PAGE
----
Maximizing the benefits of open access: Strategies for enhancing the discovery of open access content

Maria Bonn

Correspondence: Contact series editors Adrian Ho, director of digital scholarship at the University of Kentucky Libraries, and Patricia Hswe, digital content strategist at Penn State University, at E-mail: with article ideas. Patricia Hswe is a member of the SHARE Reports Task Group.

Editors’ note: From October 2015 through June 2016, two insightful colleagues will share their thoughts while they navigate the ever-changing landscape of scholarly communication. They are Maria Bonn, senior lecturer at the University of Illinois Graduate School of Information and Library Science, and Nancy Sims, copyright program librarian at the University of Minnesota Libraries. Each of them will contribute two columns within this period on different topics. Bonn’s first column appears this month and discusses the discovery of open access content as we celebrate Open Access Week.

Since the early days of the Internet, scholars and researchers have recognized and been eager to exploit the potential of digital technology and networked communication to accelerate and extend the communication and discovery of research findings and of intellectual investigation. This deployment of online communication possibilities only accelerated with the widespread adoption of the World Wide Web. Easy and affordable (often free) access to the web helped create the reality of publications that could be distributed free of charge to the end user. The web brought with it the hope of, with economic barriers lowered, a greater economic and geographic reach for those publications than had been possible in a fee-driven print era, and the ensuing hope that greater reach would then result in greater readership and, ultimately, impact. These burgeoning aspirations and interventions and the adoption of web technologies for dissemination culminated, perhaps most famously, in the Budapest Open Access Initiative Declaration of 2002.

In the years since the declaration, open access (OA) has become widely adopted, as well as diversified and even commercialized. Whether it has yet to become a cornerstone of “uniting humanity in a common intellectual conversation”1 is a matter for debate, a debate that rages throughout the overlapping worlds of research reporting and scholarly publishing.

If OA has not yet achieved this goal, I contend that while the quantity and range of OA publications has expanded greatly through the 21st century, much of that publication remains invisible to its potential readers. Research objects sit quietly, sometimes inertly, in the far-flung corners of the Internet. Sometimes they dwell in safe havens, such as institutional repositories (IRs), but there are few clear, well-marked paths to those havens. Sometimes they reside upon websites, which are beautifully and engagingly designed, but which, like some lovely but remote beach in a small country, few tourists know to visit.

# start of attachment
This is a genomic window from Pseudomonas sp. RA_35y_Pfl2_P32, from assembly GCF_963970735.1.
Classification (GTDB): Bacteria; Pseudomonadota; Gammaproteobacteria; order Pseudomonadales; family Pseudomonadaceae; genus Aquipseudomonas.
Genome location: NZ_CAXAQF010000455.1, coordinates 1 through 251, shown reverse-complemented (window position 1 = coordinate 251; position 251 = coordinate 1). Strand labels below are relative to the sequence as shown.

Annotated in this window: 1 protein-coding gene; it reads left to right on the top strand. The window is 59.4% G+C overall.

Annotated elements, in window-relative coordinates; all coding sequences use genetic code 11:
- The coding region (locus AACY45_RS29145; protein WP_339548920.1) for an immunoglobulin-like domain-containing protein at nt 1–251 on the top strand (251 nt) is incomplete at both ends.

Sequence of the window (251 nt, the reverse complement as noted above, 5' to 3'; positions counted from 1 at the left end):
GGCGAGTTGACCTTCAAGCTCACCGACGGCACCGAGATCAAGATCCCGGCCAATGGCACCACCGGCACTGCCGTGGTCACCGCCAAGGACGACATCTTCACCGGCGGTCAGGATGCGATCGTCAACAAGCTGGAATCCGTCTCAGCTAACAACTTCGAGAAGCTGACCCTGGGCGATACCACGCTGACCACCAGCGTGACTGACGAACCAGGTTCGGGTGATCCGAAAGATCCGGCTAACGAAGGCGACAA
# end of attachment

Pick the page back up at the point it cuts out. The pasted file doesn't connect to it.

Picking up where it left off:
Commercial publishers are quick to point out that such obscurity is a result of removing scholarly publications from the financial marketplace. Traditional publishing models have assumed salable objects will result in revenues to cover costs and generate profits to expand business. This creates an incentive to market those objects in order to bring them to the attention of the purchasing public (both individuals and entities such as libraries). Once a library has invested in the purchase of a publication, it behooves that library to bring it to the attention of its patrons, who will then make use of the purchase and give the library evidence to help demonstrate thoughtful and productive expenditure of funds. So, the argument goes, in brief, if there’s nothing to sell, why bother marketing? Where’s the return? What’s the point, for a publisher, in marketing free stuff? Does it matter, to a library, if users find free stuff? There may be no return, but there’s also little investment.

A quick rejoinder might point out that not all publishing economies are cash economies driven by sales and subscriptions. There are different kinds of marketplaces. Publishers often compete for authors, whose glory redounds to that of the publisher. If authors are disappointed because the publisher does not sufficiently promote their work, they may vote with their feet and take their (potential) glory with them. Libraries need to justify the use of funds, but that is not only through purchases that are used. It is through canny investment in service that returns satisfied users, increases the reputation of their funders, and generally contributes to the public good of their local culture and beyond.